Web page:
Should you dump your 529 college savings plan?
NEW YORK (Reuters) - When is it worth switching to a better 529 college savings plan, and when isn't it?
These 529 savings plans work like state-sponsored educational piggy banks, using a variety of funds and asset classes to help cover educational expenses. Plans can be targeted for long or short-term savings, depending on how many years there are until college tuition bills start to arrive.
They typically have low minimum contribution amounts and offer significant tax advantages. Though investors feed the accounts with after-tax money, the investment income they earn in the account is tax free if it is used to pay for college. In addition, some states give investors tax deductions if they invest in the plan sponsored by their own states.
But some plans are better than others, and it may be worth investing in an out-of-state plan if its fees are significantly lower and its investment choices better.
College savings plans are becoming more popular among savers, with assets in 529 plans hitting an all-time high of $158.3 billion last March, according to Boston-based Financial Research Corp.
While there's a lot of diversity among the various plans - including performance, fees and management style - they have improved en masse, said Laura Pavlenko Lutton, director of funds research at Morningstar.
"The days of everything being expensive and the choices all being poor for 529 savings are over," Lutton said in an article on the company's website. "The likelihood that you are sitting in a plan that is a disaster right now is pretty low."
A study released by Morningstar Inc on Monday ranked the largest 529 college savings plans in the United States by their investment choices and likelihood of outperforming their peers. Overall, most 529 plans received solid ratings.
Four 529 college savings plans were recognized as top performers among a group that holds about 95 percent of the total 529 assets. To rate these 64 plans, analysts at Morningstar considered factors such as investment strategies and performance, management, parent firms and the value of the offerings.
The College Savings Plan for Alaska and Maryland College Investment Plan, both managed by T. Rowe Price, and the Vanguard 529 College Savings Plan for Nevada, managed by Upromise Investments, were ranked "gold" by Morningstar, along with Utah Educational Savings Plan, which is self-managed.
Four funds - iShares 529 Plan for Arkansas, the Michigan Education Savings Plan, the CollegeAdvantage 529 Savings Plan for Ohio and the College America plan for Virginia - were rated "silver" by Morningstar. Another 19 plans achieved "bronze" status.
Morningstar labeled four plans in three states - Kansas, Minnesota and Rhode Island - as "negative" for factors such as high fees or questionable fund choices.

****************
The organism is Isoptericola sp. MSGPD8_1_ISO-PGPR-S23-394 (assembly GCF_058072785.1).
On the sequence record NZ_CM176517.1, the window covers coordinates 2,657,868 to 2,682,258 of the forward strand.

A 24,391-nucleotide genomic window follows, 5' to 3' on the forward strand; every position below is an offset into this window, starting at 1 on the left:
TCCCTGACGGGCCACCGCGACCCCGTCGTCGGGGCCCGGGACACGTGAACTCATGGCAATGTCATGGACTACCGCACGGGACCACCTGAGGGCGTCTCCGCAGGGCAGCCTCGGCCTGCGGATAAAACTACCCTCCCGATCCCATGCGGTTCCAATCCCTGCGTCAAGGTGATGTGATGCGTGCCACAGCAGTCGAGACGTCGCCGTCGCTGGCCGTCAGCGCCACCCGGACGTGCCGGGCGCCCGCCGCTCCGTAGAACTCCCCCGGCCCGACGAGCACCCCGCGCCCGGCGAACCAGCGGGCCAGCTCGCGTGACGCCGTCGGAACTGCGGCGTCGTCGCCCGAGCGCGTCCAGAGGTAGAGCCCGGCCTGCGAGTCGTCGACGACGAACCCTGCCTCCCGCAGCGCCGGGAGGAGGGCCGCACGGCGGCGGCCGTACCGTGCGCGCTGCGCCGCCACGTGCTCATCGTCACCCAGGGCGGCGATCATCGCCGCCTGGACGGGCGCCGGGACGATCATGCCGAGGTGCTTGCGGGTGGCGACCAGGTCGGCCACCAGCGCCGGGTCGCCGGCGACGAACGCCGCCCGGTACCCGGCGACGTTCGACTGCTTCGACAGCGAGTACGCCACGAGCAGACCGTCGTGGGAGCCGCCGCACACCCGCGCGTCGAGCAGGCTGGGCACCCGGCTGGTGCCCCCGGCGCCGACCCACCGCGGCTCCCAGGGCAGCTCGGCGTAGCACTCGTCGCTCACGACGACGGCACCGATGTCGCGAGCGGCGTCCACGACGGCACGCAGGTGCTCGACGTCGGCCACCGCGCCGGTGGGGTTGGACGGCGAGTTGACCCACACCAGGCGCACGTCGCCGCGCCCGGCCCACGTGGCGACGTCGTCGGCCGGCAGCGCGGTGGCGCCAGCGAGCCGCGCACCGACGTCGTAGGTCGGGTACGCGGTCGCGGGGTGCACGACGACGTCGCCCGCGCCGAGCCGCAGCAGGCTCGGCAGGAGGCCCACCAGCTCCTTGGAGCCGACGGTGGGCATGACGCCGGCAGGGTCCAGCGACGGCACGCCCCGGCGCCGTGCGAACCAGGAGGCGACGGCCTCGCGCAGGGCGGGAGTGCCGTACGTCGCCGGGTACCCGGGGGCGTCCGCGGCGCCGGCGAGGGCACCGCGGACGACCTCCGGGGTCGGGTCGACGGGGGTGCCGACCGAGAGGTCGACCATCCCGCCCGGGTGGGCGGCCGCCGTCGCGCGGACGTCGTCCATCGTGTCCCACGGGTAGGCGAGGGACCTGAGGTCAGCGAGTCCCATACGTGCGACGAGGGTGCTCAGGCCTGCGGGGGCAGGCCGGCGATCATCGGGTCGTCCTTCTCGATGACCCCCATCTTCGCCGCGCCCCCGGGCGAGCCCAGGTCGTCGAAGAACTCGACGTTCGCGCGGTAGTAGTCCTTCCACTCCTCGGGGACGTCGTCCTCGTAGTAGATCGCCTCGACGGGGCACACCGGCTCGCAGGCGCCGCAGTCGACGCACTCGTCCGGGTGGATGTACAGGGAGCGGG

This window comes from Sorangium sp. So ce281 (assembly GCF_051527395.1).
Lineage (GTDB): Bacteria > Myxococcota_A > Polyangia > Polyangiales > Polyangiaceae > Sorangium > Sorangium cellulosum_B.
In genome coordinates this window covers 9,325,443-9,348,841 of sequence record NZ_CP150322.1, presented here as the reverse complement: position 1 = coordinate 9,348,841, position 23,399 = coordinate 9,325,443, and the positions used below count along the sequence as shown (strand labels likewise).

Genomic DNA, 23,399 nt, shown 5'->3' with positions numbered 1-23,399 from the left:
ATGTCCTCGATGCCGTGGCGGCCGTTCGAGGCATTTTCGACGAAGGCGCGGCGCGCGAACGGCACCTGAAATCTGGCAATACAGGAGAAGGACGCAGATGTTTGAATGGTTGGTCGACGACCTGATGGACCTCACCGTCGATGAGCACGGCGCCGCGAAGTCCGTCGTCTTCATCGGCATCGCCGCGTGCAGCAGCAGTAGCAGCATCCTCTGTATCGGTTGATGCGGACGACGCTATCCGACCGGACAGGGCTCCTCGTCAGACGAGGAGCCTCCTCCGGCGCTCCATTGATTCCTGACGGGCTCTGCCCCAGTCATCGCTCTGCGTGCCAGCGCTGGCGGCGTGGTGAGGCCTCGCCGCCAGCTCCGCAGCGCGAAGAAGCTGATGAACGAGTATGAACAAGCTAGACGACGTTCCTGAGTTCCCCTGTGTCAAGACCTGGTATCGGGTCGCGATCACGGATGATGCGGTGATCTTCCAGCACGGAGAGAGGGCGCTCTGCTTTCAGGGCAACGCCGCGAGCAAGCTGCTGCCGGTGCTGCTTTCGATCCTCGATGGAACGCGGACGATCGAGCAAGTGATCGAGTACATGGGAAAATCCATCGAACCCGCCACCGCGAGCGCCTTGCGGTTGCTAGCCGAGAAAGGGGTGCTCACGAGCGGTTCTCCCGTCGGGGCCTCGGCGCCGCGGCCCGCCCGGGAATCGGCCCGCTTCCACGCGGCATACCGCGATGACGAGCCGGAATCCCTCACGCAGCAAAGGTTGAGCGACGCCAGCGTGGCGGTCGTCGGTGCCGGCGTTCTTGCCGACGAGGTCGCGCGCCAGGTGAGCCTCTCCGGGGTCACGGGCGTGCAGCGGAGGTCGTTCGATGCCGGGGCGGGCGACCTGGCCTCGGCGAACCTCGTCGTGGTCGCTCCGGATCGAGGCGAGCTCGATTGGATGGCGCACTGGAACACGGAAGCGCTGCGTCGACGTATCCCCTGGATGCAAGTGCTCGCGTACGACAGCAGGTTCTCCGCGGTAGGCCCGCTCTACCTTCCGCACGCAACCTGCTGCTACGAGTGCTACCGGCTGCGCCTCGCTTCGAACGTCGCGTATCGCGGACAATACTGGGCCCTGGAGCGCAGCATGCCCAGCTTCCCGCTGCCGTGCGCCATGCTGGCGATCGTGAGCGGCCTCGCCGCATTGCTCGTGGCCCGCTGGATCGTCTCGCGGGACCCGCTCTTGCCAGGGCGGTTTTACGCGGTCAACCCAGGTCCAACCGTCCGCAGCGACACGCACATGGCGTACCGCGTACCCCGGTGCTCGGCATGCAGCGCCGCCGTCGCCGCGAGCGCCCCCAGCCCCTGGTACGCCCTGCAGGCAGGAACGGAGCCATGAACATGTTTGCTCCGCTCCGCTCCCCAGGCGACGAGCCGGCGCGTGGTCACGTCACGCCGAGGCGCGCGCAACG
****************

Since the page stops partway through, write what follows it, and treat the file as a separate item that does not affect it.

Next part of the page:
Higher ratings were awarded to funds that are inexpensive and likely to outperform their peers, according to the study.
More than half of the plans were rated "neutral" by Morningstar, meaning they are unlikely to exceed market returns over a full market cycle. "College savers who choose a neutral-rated plan should expect market-like returns, which is a reasonable outcome. But for those in states with no local tax benefits, it may be worth upgrading to a top-rated plan," according to Lutton.
WHEN TO SWITCH
Does it make sense to switch out of an expensive or poor-performing plan? Keep in mind that some states such as New York and Illinois require you to pay back the money you deducted from state income taxes if you move money out of that state's 529 plan. And you could also pay a fee of about $50, on average, to make the switch, said Joe Hurley, founder of SavingForCollege.com, a website that offers advice on college savings, particularly 529 plans.
"Sometimes you can find another 529 plan that has essentially the same make-up of mutual funds in another state, with lower fees; then it becomes compelling to make the move. You can expect the same pre-fee investment, for a higher post-investment outcome," said Hurley.
There's no prohibition against having multiple plans, either, so you could always just stop contributing to an in-state plan you don't like and open a new plan in another state, without moving any money and incurring switch fees and taxes.
Before making a switch, it may be possible to improve savings by reallocating the funds that are invested in a 529 that is rated "neutral" or "negative," Lutton said.
Many plans with options to allocate savings in large equity or bond mutual funds can be reworked to place all or most of the savings in one of these funds. A federal law allows reallocations as well as rollovers to take place no more than once a year.
Lutton said that Morningstar analysts' concerns with some of the "negative" plans were due to the inclusion of a few weak funds. They also largely contained funds groups like Blackrock, however, which provided more stable investment options.
If you are making a small investment, chances are that you won't get much of a tax benefit with your state's deductions. It may be worth shopping for an out-of-state plan with better performance.
(Editing by Lauren Young and Steve Orlofsky)